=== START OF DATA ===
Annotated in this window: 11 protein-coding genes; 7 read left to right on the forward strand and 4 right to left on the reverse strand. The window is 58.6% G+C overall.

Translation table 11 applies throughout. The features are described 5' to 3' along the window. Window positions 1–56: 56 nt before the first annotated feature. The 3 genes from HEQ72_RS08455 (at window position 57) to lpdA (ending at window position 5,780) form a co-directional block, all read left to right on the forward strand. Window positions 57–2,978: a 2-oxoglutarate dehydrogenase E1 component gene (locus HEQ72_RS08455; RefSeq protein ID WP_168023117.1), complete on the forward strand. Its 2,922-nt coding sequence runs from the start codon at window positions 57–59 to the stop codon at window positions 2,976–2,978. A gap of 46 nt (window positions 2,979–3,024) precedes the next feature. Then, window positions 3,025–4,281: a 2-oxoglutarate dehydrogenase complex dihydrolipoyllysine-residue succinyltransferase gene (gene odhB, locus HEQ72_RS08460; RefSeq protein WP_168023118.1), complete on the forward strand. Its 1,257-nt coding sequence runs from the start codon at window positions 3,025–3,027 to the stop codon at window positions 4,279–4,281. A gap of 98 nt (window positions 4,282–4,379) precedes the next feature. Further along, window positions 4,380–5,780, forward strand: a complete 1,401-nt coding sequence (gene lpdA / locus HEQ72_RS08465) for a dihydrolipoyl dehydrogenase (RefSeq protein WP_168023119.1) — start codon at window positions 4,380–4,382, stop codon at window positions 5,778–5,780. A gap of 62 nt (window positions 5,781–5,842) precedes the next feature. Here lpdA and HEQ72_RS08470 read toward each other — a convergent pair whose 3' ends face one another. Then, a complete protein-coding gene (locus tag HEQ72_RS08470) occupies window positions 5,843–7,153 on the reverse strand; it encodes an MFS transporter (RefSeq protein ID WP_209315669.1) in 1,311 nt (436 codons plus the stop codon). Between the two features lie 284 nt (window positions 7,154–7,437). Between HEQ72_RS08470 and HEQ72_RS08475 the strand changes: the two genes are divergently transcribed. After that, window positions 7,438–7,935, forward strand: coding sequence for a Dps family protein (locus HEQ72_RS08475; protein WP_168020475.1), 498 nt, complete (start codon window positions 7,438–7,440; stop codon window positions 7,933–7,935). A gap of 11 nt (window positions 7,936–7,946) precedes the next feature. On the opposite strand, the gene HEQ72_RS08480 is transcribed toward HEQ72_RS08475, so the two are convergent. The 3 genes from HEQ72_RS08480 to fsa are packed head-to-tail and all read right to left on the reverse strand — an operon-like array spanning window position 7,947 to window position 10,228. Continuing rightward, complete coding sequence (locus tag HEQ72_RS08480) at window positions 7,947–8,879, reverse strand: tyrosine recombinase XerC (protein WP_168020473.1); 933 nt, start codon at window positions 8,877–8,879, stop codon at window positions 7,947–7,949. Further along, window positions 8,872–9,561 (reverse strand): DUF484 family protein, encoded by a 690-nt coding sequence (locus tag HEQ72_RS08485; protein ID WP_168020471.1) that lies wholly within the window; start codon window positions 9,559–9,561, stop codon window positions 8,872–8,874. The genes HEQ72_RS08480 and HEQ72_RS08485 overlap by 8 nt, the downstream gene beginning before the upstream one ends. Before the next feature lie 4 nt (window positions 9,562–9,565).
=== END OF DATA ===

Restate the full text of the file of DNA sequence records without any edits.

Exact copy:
Annotated in this window: 11 protein-coding genes; 7 read left to right on the forward strand and 4 right to left on the reverse strand. The window is 58.6% G+C overall.

Translation table 11 applies throughout. The features are described 5' to 3' along the window. Window positions 1–56: 56 nt before the first annotated feature. The 3 genes from HEQ72_RS08455 (at window position 57) to lpdA (ending at window position 5,780) form a co-directional block, all read left to right on the forward strand. Window positions 57–2,978: a 2-oxoglutarate dehydrogenase E1 component gene (locus HEQ72_RS08455; RefSeq protein ID WP_168023117.1), complete on the forward strand. Its 2,922-nt coding sequence runs from the start codon at window positions 57–59 to the stop codon at window positions 2,976–2,978. A gap of 46 nt (window positions 2,979–3,024) precedes the next feature. Then, window positions 3,025–4,281: a 2-oxoglutarate dehydrogenase complex dihydrolipoyllysine-residue succinyltransferase gene (gene odhB, locus HEQ72_RS08460; RefSeq protein WP_168023118.1), complete on the forward strand. Its 1,257-nt coding sequence runs from the start codon at window positions 3,025–3,027 to the stop codon at window positions 4,279–4,281. A gap of 98 nt (window positions 4,282–4,379) precedes the next feature. Further along, window positions 4,380–5,780, forward strand: a complete 1,401-nt coding sequence (gene lpdA / locus HEQ72_RS08465) for a dihydrolipoyl dehydrogenase (RefSeq protein WP_168023119.1) — start codon at window positions 4,380–4,382, stop codon at window positions 5,778–5,780. A gap of 62 nt (window positions 5,781–5,842) precedes the next feature. Here lpdA and HEQ72_RS08470 read toward each other — a convergent pair whose 3' ends face one another. Then, a complete protein-coding gene (locus tag HEQ72_RS08470) occupies window positions 5,843–7,153 on the reverse strand; it encodes an MFS transporter (RefSeq protein ID WP_209315669.1) in 1,311 nt (436 codons plus the stop codon). Between the two features lie 284 nt (window positions 7,154–7,437). Between HEQ72_RS08470 and HEQ72_RS08475 the strand changes: the two genes are divergently transcribed. After that, window positions 7,438–7,935, forward strand: coding sequence for a Dps family protein (locus HEQ72_RS08475; protein WP_168020475.1), 498 nt, complete (start codon window positions 7,438–7,440; stop codon window positions 7,933–7,935). A gap of 11 nt (window positions 7,936–7,946) precedes the next feature. On the opposite strand, the gene HEQ72_RS08480 is transcribed toward HEQ72_RS08475, so the two are convergent. The 3 genes from HEQ72_RS08480 to fsa are packed head-to-tail and all read right to left on the reverse strand — an operon-like array spanning window position 7,947 to window position 10,228. Continuing rightward, complete coding sequence (locus tag HEQ72_RS08480) at window positions 7,947–8,879, reverse strand: tyrosine recombinase XerC (protein WP_168020473.1); 933 nt, start codon at window positions 8,877–8,879, stop codon at window positions 7,947–7,949. Further along, window positions 8,872–9,561 (reverse strand): DUF484 family protein, encoded by a 690-nt coding sequence (locus tag HEQ72_RS08485; protein ID WP_168020471.1) that lies wholly within the window; start codon window positions 9,559–9,561, stop codon window positions 8,872–8,874. The genes HEQ72_RS08480 and HEQ72_RS08485 overlap by 8 nt, the downstream gene beginning before the upstream one ends. Before the next feature lie 4 nt (window positions 9,562–9,565).